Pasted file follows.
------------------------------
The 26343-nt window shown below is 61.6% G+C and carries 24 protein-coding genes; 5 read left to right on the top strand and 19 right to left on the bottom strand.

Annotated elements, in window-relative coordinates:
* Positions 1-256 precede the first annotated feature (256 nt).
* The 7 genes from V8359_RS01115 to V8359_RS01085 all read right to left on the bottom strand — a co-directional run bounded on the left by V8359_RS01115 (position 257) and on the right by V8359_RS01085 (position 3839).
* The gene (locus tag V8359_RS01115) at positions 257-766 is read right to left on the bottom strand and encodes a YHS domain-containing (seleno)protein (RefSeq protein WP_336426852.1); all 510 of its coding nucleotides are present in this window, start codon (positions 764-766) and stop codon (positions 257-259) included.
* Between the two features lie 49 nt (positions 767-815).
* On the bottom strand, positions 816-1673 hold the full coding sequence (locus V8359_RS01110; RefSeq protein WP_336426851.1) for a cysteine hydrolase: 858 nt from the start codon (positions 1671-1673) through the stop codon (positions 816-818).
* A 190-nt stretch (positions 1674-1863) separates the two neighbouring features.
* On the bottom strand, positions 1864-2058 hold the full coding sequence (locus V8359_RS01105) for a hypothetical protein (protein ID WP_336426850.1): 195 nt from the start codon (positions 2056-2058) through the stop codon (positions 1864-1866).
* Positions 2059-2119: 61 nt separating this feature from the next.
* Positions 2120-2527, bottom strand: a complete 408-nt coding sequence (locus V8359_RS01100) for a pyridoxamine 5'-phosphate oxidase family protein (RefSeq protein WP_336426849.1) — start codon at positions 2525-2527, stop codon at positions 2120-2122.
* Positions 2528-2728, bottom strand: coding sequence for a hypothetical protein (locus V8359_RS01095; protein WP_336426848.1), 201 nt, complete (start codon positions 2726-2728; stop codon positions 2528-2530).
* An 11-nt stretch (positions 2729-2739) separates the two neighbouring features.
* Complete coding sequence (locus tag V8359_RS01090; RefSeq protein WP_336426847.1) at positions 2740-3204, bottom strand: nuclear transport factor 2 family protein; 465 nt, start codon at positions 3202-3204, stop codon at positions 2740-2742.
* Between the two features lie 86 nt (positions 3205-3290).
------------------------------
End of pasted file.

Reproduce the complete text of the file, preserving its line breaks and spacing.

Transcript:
The 26343-nt window shown below is 61.6% G+C and carries 24 protein-coding genes; 5 read left to right on the top strand and 19 right to left on the bottom strand.

Annotated elements, in window-relative coordinates:
* Positions 1-256 precede the first annotated feature (256 nt).
* The 7 genes from V8359_RS01115 to V8359_RS01085 all read right to left on the bottom strand — a co-directional run bounded on the left by V8359_RS01115 (position 257) and on the right by V8359_RS01085 (position 3839).
* The gene (locus tag V8359_RS01115) at positions 257-766 is read right to left on the bottom strand and encodes a YHS domain-containing (seleno)protein (RefSeq protein WP_336426852.1); all 510 of its coding nucleotides are present in this window, start codon (positions 764-766) and stop codon (positions 257-259) included.
* Between the two features lie 49 nt (positions 767-815).
* On the bottom strand, positions 816-1673 hold the full coding sequence (locus V8359_RS01110; RefSeq protein WP_336426851.1) for a cysteine hydrolase: 858 nt from the start codon (positions 1671-1673) through the stop codon (positions 816-818).
* A 190-nt stretch (positions 1674-1863) separates the two neighbouring features.
* On the bottom strand, positions 1864-2058 hold the full coding sequence (locus V8359_RS01105) for a hypothetical protein (protein ID WP_336426850.1): 195 nt from the start codon (positions 2056-2058) through the stop codon (positions 1864-1866).
* Positions 2059-2119: 61 nt separating this feature from the next.
* Positions 2120-2527, bottom strand: a complete 408-nt coding sequence (locus V8359_RS01100) for a pyridoxamine 5'-phosphate oxidase family protein (RefSeq protein WP_336426849.1) — start codon at positions 2525-2527, stop codon at positions 2120-2122.
* Positions 2528-2728, bottom strand: coding sequence for a hypothetical protein (locus V8359_RS01095; protein WP_336426848.1), 201 nt, complete (start codon positions 2726-2728; stop codon positions 2528-2530).
* An 11-nt stretch (positions 2729-2739) separates the two neighbouring features.
* Complete coding sequence (locus tag V8359_RS01090; RefSeq protein WP_336426847.1) at positions 2740-3204, bottom strand: nuclear transport factor 2 family protein; 465 nt, start codon at positions 3202-3204, stop codon at positions 2740-2742.
* Between the two features lie 86 nt (positions 3205-3290).